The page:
2022-09-07 :: Crediting people
Crediting people is important, and it's something that we - in the free software community - don't always apply enough. Or we unconsciously don't do so.
That's where scientific papers get it really right. And for blog posts or articles, it depends on many factors (exercise for you: try to categorize blog posts into a discrete color scale, between red, green and blue, wrt. what this blog post is all about).
So, with the exercise statement, you already know that not all text are equal in that regard . I'm thinking about somehow quickly-written raw text, or sometimes just the title that happens to be exactly the same (with a totally different body), with a long timespan in-between.
- In my shame opinion, I've been bad at crediting people over the past years. If you read this, you'll recognize yourself - oh hum, not about being bad at crediting people (oops!) - I mean to credit you :-)
- An almost-the-same title, with as prefix: A gentle introduction to GObject. I used that title for a chapter in this getting started guide (according to my git friend, I chose the title in 2017), while I realized much later that I had read 5 years earlier a gentle introduction to gobject construction (Allison). This was either done subconsciously, or it was just a coincidence.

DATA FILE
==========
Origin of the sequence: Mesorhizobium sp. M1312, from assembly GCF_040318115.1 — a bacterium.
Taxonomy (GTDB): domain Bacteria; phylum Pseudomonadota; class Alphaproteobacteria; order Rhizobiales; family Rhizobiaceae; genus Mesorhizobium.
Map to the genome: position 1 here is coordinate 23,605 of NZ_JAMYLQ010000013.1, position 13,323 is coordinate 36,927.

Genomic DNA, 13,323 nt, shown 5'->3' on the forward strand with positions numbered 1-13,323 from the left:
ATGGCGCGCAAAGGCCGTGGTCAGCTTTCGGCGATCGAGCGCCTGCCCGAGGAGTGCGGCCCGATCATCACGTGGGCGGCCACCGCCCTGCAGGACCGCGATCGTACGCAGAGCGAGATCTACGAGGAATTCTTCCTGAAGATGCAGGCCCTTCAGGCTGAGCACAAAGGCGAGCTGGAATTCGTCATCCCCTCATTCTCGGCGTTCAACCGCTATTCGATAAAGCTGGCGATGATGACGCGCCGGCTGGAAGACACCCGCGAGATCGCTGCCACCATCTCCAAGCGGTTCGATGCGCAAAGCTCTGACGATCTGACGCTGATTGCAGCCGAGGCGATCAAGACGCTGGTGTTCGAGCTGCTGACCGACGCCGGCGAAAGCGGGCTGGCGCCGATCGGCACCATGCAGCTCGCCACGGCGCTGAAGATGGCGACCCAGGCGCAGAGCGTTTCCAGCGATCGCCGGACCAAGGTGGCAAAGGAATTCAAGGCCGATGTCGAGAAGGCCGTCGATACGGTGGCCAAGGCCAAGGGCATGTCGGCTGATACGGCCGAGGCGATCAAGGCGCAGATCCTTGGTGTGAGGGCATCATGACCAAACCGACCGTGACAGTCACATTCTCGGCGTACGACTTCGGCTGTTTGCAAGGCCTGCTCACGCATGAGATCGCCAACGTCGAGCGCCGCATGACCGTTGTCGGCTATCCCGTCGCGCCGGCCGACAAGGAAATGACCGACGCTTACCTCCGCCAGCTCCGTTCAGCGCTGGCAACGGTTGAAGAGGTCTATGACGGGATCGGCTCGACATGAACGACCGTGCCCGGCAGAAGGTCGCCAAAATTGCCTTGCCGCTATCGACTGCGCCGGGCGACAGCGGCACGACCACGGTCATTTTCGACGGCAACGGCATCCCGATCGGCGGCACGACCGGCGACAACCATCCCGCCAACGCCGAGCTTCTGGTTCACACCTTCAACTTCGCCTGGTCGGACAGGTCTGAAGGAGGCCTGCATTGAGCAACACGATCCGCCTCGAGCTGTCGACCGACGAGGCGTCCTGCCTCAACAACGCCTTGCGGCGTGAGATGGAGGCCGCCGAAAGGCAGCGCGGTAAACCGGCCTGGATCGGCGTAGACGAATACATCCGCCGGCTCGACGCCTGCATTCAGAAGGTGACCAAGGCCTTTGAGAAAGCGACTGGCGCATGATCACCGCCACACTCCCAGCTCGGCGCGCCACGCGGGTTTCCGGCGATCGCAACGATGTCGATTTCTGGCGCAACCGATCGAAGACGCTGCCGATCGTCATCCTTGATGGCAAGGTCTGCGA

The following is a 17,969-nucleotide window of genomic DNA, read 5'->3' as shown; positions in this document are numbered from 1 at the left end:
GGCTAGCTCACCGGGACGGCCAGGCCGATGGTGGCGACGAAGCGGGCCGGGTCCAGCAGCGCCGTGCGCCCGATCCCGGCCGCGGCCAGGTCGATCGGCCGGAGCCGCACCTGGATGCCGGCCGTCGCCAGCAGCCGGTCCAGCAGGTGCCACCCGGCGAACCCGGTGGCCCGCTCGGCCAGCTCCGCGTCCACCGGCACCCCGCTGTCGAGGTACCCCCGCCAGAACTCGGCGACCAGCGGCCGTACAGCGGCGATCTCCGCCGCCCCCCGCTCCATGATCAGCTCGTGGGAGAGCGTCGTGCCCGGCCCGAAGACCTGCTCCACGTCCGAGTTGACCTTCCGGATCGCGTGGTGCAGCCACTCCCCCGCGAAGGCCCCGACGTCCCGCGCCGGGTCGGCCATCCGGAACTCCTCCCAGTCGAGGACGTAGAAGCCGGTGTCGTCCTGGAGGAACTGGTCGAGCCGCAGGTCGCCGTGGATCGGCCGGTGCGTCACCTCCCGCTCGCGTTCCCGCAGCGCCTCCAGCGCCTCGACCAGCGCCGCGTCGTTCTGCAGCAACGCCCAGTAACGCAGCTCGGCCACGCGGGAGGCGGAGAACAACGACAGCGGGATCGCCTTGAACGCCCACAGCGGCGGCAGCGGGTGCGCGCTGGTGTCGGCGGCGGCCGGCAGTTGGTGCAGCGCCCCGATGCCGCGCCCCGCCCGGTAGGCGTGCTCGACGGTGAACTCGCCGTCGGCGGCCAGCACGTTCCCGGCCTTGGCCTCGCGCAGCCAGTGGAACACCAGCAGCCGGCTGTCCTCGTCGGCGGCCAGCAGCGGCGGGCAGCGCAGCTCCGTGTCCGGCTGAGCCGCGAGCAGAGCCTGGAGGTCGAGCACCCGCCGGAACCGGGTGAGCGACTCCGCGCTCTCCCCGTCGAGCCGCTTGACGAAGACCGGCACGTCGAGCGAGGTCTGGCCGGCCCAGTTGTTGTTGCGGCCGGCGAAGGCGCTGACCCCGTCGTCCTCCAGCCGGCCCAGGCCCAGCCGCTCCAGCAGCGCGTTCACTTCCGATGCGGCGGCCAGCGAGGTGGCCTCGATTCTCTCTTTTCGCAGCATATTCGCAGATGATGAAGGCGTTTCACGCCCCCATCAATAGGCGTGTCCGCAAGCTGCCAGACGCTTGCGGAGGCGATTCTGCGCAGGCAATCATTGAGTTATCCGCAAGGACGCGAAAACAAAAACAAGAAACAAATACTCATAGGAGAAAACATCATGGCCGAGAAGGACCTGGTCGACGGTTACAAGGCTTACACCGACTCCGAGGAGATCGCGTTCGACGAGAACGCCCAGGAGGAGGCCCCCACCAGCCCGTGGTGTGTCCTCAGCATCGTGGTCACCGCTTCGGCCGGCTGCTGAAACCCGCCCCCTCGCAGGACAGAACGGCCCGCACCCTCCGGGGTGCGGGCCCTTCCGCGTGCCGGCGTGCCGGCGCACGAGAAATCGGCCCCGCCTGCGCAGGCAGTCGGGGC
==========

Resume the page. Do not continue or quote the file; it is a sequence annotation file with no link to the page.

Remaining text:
- Another coincidence for the title, and here the reverse (first me and then someone else, with a totally different angle): Doing things that scale (2016 and 2020). (BTW I should republish my full article which has fallen through the cracks). As a corollary, if you choose that title, chances are that it'll be quoted, apparently :)
I know I know, there are more articles that I wrote that I would like to republish than there are subjects that I would like to write about in the near future. That being said, /me disappeared temporarily into a temporary other location .
Thanks for reading, and see you for my next blog post or article!
In the meantime, I know some people like beholding awe-inspiring videos (with some reflection and experiments about the spring equation, heterogeneous containers and peer review, various discussions, talking about TeX, but forget about it. With a small wink towards my more local readers). Any relationship with past events would be pure coincidence.
 I realized, again, that I do a bit my Captain Obvious here.. Sorry.
 Or, in common jargon: vacation!
Even though it's not possible to write comments on this blog, don't hesitate to drop me an email. I do read them, and like to have feedbacks and interesting discussions. And ... I'll credit you if you agree not to be anonymous.